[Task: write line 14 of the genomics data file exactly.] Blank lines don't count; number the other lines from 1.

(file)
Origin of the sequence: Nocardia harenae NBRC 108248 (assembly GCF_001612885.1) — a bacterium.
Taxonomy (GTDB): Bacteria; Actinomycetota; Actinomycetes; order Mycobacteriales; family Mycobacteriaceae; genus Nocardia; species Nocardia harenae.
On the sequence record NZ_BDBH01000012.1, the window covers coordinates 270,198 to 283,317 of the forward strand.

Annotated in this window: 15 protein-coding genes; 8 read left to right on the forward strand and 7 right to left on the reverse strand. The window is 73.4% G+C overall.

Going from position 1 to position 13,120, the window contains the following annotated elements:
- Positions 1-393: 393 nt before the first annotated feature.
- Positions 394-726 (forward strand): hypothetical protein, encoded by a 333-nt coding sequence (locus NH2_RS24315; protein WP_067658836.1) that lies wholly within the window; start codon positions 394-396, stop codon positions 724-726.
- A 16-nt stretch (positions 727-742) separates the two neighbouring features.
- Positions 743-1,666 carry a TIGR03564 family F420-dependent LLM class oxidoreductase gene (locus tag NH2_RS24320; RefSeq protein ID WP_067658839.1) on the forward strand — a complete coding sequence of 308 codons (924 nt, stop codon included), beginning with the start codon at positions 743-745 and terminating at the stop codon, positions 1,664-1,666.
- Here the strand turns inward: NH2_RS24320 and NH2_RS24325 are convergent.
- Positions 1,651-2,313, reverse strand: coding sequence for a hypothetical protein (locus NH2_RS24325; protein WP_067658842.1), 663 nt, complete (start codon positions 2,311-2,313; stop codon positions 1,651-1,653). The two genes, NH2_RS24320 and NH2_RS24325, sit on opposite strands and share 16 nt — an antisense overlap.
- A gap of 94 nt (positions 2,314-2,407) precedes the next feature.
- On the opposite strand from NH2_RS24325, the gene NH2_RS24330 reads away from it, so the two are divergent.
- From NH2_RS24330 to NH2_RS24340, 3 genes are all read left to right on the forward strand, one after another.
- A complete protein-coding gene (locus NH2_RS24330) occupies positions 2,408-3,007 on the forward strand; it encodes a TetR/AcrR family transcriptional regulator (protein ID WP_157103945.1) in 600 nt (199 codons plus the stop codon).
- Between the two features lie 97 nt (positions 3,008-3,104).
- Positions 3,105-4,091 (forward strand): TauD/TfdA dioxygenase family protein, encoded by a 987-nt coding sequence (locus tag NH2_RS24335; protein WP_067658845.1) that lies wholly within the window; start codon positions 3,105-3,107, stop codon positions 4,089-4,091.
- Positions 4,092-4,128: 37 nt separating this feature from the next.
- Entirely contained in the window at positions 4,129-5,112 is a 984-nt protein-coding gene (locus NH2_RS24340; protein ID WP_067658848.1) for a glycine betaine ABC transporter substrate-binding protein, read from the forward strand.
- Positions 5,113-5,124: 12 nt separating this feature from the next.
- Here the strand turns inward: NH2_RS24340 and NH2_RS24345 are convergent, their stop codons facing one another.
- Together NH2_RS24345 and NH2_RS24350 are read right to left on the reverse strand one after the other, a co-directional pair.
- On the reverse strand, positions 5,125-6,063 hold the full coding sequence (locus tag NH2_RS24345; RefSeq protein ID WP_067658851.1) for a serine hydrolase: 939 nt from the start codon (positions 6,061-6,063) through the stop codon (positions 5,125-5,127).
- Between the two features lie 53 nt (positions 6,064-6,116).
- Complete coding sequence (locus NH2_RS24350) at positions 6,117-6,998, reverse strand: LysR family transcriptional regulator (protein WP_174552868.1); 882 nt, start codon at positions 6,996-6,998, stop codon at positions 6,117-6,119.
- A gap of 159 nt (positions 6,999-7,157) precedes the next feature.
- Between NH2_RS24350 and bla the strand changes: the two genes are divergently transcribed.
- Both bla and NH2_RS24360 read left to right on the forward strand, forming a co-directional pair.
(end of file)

- From NH2_RS24330 to NH2_RS24340, 3 genes are all read left to right on the forward strand, one after another.